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Egypt court starts hearings into case of businessman, former MP over antiquities trafficking

Cairo Criminal Court started hearings on Saturday into the case of businessman Hassan Ratib, former MP Alaa Hassanein and 23 others charged with illegally excavating for antiquities.

The Public Prosecution charged Ratib and Hassanein of forming a gang to trade in looted artifacts that were embezzled by financed excavations in separate areas throughout the country to sell them inside the country and smuggle them abroad for the same purpose.

During Saturday’s session, Ratib pleaded not guilty, and denied charges leveled against him.

Hassanein asked the judge to listen to his statements in the deliberation room in a secret session, because “there are two important things that he does not like to disclose in order to preserve national security.”

The court decided to adjourn the case until February 12.

Security forces arrested Hassanein in June in possession of more than 200 artifacts, including three statues made of bronze, one headless statue, and a small wooden statue.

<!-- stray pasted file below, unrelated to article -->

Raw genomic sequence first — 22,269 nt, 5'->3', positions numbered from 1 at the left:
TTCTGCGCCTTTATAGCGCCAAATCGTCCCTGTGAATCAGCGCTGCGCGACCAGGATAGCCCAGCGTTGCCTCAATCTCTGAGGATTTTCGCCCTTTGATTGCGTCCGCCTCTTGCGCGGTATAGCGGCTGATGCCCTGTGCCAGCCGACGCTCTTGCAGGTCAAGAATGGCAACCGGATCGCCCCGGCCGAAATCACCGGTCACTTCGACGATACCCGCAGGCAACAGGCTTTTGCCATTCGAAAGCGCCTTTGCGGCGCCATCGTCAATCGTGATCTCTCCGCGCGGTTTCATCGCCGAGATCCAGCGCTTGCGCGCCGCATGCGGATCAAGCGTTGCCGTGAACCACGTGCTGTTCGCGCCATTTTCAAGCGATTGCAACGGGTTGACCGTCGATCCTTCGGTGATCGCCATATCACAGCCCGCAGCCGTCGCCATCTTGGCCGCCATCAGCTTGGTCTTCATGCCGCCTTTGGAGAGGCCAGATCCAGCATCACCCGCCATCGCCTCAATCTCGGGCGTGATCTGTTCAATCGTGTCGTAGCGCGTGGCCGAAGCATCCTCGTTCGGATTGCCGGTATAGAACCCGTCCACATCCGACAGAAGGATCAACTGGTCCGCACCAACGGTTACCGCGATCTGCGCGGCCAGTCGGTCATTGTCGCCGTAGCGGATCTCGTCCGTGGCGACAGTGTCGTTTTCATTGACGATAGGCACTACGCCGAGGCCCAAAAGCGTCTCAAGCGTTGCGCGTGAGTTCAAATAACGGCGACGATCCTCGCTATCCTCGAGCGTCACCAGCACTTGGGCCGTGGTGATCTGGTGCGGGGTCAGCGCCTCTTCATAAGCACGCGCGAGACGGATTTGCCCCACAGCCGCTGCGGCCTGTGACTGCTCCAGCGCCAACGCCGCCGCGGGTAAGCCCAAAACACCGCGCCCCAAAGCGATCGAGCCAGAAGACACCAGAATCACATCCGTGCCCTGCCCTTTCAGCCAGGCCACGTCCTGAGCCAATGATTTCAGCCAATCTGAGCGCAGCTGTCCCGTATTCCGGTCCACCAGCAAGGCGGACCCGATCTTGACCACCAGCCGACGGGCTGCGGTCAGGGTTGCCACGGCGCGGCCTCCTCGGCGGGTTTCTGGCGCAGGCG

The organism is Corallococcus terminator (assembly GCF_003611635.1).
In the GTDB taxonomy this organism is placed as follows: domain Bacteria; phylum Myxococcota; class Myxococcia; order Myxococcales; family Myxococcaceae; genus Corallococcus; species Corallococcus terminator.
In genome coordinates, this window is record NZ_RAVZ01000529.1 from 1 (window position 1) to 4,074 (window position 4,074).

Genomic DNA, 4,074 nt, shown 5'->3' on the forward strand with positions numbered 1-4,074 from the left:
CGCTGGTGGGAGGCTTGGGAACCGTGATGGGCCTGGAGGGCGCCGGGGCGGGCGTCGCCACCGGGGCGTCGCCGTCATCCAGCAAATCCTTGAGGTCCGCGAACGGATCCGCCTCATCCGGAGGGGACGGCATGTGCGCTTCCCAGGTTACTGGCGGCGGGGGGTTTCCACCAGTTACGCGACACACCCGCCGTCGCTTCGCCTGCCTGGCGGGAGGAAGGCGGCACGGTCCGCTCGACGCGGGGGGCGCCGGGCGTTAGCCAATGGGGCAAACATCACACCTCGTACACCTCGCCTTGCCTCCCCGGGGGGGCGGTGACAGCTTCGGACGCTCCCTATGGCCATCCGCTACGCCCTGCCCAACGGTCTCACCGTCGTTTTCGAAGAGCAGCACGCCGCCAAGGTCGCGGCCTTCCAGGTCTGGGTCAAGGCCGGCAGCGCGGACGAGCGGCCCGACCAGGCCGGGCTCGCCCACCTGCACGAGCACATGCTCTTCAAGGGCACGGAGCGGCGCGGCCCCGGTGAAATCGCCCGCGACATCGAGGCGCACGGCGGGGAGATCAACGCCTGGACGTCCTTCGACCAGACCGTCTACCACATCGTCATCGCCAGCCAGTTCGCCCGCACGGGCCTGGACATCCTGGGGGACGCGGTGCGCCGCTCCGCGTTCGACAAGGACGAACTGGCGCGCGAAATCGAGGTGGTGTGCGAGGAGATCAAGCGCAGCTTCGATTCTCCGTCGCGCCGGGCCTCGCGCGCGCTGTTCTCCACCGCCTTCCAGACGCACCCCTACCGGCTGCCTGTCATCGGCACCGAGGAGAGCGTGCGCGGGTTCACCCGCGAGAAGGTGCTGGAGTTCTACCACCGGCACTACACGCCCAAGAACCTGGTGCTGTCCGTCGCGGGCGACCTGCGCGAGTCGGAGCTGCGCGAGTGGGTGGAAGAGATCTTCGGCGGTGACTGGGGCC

Authorities also seized two stones divided into two halves in the possession of Hassanein and the head of a clown statue from the Greek era and another sexual stone dating back to the same era, as well as 52 coins of different shapes, and three needles used in surgeries in the Islamic era.

Tools used in the excavation included five drills, 12 axes, three iron crunches, nine hammers, an electric generator and a large amount of ropes, among others.

Ratib was arrested two days later after Hassanein’s arrest for financing illegal excavations and antiquities research worth millions of pounds.

Hassanein’s brother, who is also charged in the same case, admitted during investigations that they are involved in search for antiquities and smuggle it abroad.

Edited translation from Al-Masry Al-Youm

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